And the suppression and killing wasn't just Protestant vs. Catholic. Under Queen Elizabeth and then King James I, reforming Protestants were felt to be a threat to the establishment and were treated accordingly. William Laud, the Archbishop of Canterbury, used his powers to suppress, harass and torture those who did not fall into line.
Some of these fled to the Netherlands and then to new settlements in North America, where they could try to live and practice their beliefs unmolested. The first of these groups was the Pilgrims, who in 1620 crossed the Atlantic on the Mayflower and settled in Plymouth.
In 1630, a larger group of colonists founded the Massachusetts Bay Colony 35 miles away in what would become greater Boston. The colony struggled mightily that first Winter – over 20% of the colonists perished and many who survived the Winter chose to return to England.
In February 1631, a Cambridge educated preacher Roger Williams and his young wife Mary arrived on the relief ship Lyon. Williams’ Christian faith was extremely strong, even for that characteristically religious age, and his reputation preceded him to New England. He had fled Britain because his views were unacceptable to the established Church of England and he was in Archbishop Laud’s sights.
On arrival in Boston he was offered one of the most prestigious positions in the new colony, that of teaching pastor at the Boston church. His future would have been secure. But he turned the position down on the grounds that the Boston church had not separated from the Church of England.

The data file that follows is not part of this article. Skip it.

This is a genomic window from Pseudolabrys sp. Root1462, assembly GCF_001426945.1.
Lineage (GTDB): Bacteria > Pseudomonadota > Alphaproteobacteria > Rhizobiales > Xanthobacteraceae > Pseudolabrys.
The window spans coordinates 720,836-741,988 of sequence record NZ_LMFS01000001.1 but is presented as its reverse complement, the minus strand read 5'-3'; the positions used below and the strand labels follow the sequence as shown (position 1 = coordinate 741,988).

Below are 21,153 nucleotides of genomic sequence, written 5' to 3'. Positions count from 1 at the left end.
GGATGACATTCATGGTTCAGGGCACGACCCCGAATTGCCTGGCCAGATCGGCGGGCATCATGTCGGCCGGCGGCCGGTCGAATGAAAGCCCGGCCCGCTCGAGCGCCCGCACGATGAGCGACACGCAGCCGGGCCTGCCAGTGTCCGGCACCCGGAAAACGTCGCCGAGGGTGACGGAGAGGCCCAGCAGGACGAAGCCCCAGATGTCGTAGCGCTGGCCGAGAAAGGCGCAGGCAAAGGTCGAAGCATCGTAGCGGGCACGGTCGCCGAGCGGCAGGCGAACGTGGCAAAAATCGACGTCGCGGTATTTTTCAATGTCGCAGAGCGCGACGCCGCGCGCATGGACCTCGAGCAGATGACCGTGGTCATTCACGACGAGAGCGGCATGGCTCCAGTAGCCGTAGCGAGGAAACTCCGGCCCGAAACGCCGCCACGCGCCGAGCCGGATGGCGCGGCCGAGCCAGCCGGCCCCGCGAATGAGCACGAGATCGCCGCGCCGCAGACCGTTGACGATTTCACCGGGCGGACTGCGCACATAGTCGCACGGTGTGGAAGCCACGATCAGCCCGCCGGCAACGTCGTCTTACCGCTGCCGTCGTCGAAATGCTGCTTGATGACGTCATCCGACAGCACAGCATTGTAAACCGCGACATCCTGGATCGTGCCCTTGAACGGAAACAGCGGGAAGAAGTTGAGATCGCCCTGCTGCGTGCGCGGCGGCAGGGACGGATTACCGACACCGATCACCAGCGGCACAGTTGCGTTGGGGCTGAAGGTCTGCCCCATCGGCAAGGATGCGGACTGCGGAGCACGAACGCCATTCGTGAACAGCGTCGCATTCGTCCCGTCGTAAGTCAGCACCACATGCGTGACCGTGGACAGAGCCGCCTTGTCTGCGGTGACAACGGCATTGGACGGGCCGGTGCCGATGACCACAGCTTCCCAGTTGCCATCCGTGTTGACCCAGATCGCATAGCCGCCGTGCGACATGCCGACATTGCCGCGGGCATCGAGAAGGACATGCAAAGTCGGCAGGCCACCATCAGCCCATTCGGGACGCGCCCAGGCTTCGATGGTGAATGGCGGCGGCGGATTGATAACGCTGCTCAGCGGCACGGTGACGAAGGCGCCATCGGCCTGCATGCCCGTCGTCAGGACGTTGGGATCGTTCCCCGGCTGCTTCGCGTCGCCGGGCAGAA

Over the next four years he moved first to Salem, then to Plymouth, and then back to Salem. He kept moving because he kept discomforting the local powers that be with his heterodox worldview.
Though brilliant and charismatic, Williams was also strong willed and unbending in his core beliefs. And the two beliefs that he held dearest were, first, that the state should not interfere with matters of conscience, i.e. that there should be no state established religion; and second, that the colonists had no right to the lands of the Native Americans if they did not purchase them, and furthermore, that the King of England had no right to be granting the Native American’s lands away. Those beliefs cost him everything in 1635 when he was banished from the Massachusetts Bay Colony.
The handful of small, fragile settlements along the New England shore could ill afford to have someone as esteemed as Williams stirring up dissent and questioning their land claims. They tried to muzzle him, but he wouldn't stay muzzled.
When he kept speaking his mind to others in Salem during the Winter delay to his banishment, the magistrates had had enough. By mid-January they sent troops to arrest him.
Once again Governor Winthrop intervened and tipped Williams off. He fled alone into the wilderness, leaving his wife and small children behind. Had he then died of exposure, which easily could have happened, we would be living in a very different world.
The story of his flight, of how he was sheltered by Native Americans and subsequently given land by them on Narragansett Bay, where he founded the community of Providence, is relatively well-known and has almost an air of folklore about it. But it is at that point, however, that his story gets really interesting.